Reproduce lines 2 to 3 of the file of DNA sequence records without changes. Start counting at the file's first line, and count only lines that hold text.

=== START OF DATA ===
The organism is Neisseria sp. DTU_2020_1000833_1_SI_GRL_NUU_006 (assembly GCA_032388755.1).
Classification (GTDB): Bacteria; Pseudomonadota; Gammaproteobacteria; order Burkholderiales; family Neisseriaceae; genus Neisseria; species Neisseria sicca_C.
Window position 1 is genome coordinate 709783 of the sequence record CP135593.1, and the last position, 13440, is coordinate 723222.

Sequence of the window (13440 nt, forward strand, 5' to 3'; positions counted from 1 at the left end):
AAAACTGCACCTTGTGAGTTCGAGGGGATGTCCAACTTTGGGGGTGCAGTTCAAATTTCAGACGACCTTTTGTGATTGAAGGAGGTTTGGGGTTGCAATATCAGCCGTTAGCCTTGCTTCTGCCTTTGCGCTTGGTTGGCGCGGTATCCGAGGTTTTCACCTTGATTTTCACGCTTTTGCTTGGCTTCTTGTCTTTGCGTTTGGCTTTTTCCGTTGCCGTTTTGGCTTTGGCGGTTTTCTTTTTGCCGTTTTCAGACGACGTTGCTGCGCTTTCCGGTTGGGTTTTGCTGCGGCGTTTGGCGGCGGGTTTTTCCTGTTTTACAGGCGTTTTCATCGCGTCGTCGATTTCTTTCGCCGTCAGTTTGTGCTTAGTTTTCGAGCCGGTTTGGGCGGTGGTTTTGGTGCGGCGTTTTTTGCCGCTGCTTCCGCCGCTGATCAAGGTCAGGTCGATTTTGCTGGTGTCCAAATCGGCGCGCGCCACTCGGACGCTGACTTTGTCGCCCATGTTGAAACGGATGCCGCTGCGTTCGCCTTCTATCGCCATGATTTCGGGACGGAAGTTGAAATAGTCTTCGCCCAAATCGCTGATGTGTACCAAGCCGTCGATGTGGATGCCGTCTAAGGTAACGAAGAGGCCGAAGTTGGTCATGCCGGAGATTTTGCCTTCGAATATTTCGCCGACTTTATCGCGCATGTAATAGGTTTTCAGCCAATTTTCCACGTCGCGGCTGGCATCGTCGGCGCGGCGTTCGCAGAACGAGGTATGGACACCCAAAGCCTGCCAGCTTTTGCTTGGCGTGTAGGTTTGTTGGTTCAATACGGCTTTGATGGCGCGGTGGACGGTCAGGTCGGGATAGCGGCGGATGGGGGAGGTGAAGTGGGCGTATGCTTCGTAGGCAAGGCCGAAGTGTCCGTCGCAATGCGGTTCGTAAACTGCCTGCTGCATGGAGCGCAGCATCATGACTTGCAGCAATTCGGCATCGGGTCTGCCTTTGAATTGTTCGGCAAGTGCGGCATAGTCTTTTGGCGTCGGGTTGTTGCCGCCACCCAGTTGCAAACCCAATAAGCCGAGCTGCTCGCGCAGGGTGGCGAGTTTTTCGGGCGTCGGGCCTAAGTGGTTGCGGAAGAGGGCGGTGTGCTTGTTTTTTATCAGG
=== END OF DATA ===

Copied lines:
Classification (GTDB): Bacteria; Pseudomonadota; Gammaproteobacteria; order Burkholderiales; family Neisseriaceae; genus Neisseria; species Neisseria sicca_C.
Window position 1 is genome coordinate 709783 of the sequence record CP135593.1, and the last position, 13440, is coordinate 723222.